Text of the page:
So yesterday, I was going on about the fact that, while people might question the existence of God as an abstract idea, they can’t take away your own personal testimony. It’s important to show from your experience that the stuff people say about a relationship with God is real: we are not just ambassadors for Christ, but God’s PR department.
We have to remember that a PR department’s job is to show its boss in the best light possible, and when we’re talking about a relationship with God, that doesn’t necessarily mean showing us in the best light.
“I was praying for some more money, and when I went to my closet this morning, I found a $10 bill in my pants pocket that I forgot was there! God answered my prayer!”
— Actual church testimony
“I had suffered with back trouble for 26 years, and a healing minister prayed over me and I don’t have back trouble anymore! Thank you, Jesus!”
— my own testimony (in part)
There is no reason to doubt either of those testimonies (and if anyone doubts mine, they can meet me in the parking lot afterwards), but they tend to focus on something Really Good happening because of faith in God. God isn’t all about doing nice things for people who believe in Him.
… you have forgotten the exhortation which speaks to you as to sons:
“My son, do not despise the chastening of the Lord,
Nor be discouraged when you are rebuked by Him:
For whom the Lord loves He chastens,
And scourges every son whom He receives”
If you endure chastening, God deals with you as with sons, for what son is there whom a father does not chasten?
But if you are without chastening, of which all have become partakers, then you are illegitimate and not sons.
— Hebrews 12:5-8
See, my testimony also includes chastening. And by “chastening”, I don’t mean “punishment”, per se, but a sense of correction and even the notion that things are not going as well as they could have if I had stayed closer to the Lord. There were times when I did things I knew I should not have been doing, and things I had hoped for did not come about. I believe there was a connection between disobedience and my “missing out”.
Who knows how many things I missed out on, because I was disobedient?
My own career in broadcasting looked successful to some, I suppose, but became a series of advances, “plateaux” and stagnation, if not slipping backwards entirely. Looking back, it was a case of God saying, “you’re not relying enough on Me, yet: you have to learn more about that, and then you can go forward.”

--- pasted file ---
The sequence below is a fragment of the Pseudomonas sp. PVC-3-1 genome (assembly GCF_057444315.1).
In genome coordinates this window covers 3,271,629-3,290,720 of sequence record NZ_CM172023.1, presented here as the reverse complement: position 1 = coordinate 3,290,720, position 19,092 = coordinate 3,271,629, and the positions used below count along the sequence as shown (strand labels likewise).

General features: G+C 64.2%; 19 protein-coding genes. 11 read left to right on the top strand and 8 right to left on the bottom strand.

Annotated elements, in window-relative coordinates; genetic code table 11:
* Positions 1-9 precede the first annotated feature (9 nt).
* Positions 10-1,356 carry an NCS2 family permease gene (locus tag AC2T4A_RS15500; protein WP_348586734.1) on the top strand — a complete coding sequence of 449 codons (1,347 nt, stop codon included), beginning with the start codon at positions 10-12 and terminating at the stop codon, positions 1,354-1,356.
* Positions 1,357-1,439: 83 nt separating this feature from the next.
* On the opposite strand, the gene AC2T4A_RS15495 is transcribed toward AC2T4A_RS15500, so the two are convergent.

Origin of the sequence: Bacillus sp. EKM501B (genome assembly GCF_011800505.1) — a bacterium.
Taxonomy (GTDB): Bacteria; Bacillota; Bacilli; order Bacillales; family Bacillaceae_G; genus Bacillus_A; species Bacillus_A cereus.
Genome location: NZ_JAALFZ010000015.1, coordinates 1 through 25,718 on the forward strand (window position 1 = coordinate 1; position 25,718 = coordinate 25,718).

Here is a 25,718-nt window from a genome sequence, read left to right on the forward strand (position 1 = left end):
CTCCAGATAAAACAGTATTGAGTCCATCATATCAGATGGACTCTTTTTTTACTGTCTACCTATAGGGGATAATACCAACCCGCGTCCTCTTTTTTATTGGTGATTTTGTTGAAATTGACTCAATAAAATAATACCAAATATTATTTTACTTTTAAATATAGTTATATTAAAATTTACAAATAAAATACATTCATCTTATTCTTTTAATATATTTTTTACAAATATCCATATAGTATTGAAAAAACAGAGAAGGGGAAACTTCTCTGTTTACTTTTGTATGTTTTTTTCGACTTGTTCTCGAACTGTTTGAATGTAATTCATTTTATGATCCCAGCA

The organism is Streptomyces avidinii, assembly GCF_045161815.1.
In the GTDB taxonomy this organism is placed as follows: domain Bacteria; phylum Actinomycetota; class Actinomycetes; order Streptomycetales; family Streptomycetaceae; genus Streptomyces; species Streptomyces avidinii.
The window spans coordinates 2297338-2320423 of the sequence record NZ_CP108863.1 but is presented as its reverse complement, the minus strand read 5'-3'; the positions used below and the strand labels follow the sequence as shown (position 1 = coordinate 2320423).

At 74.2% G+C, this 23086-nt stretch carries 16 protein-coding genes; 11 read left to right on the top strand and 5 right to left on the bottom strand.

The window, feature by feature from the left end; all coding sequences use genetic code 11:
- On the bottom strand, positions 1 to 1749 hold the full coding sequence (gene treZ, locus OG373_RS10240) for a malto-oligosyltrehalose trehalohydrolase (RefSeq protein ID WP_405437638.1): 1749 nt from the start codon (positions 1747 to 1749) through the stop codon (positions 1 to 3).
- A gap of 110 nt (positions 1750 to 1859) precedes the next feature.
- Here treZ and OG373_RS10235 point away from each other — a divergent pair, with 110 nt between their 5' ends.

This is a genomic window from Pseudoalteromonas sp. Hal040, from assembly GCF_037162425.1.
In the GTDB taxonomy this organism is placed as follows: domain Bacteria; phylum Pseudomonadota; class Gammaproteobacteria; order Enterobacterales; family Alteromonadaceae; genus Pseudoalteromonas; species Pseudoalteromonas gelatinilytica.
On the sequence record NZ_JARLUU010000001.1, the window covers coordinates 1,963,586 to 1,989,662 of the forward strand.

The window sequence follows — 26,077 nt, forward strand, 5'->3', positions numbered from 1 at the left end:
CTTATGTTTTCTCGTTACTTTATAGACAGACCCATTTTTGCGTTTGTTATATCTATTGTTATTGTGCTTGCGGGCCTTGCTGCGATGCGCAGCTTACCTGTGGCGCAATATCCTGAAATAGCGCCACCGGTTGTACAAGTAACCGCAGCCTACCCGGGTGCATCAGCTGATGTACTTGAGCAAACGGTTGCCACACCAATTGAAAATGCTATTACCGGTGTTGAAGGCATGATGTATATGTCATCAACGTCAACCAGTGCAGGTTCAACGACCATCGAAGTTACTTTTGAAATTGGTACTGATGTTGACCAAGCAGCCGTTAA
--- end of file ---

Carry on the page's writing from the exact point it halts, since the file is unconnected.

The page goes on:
That’s a hard concept to get across for two reasons: first, you have to overcome the notion that the idea that God might “punish” you for something sounds silly (not to mention the fact that someone may shrug and say, “Oh — bad karma”); second, you have to tell someone else — and hear for yourself — that you committed a sin.
(The details of the sin are not necessary, because often, the nature of the chastening is not connected to the sin itself: the point is that you were disobedient and/or decided to “go it alone” and say that you didn’t need God. As a result, things did not go as you had hoped.)
In fact, it’s not right to say that God is punishing you for something. That suggests that all you can do is hang your head, beat yourself up and say you’re nothing but a worm (Psalm 22:6). That may satisfy your flesh, in believing that if you admit your guilt and spend time hitting yourself over the head with a Cross, you’ll be OK; but chastening means you learn, grow, and lean on God all the more.
“I am grateful to God that I don’t have a roof over my head. I am grateful to God that I don’t know where I’m going to sleep tonight or where my next meal is coming from. I am grateful to God because I know He will provide whatever I need, when I need it.”
— testimony from homeless man on Vancouver’s Downtown East Side
It’s one thing to give God the glory when things are going well; but probably a greater testimony is to give Him the glory when things don’t look so good: when you tell others that in good times and bad, through the bright days and the dark periods, you still trust Him to carry you through.
Moral of the story: He’s never let you down and He never will.
He can do it for anyone else who asks.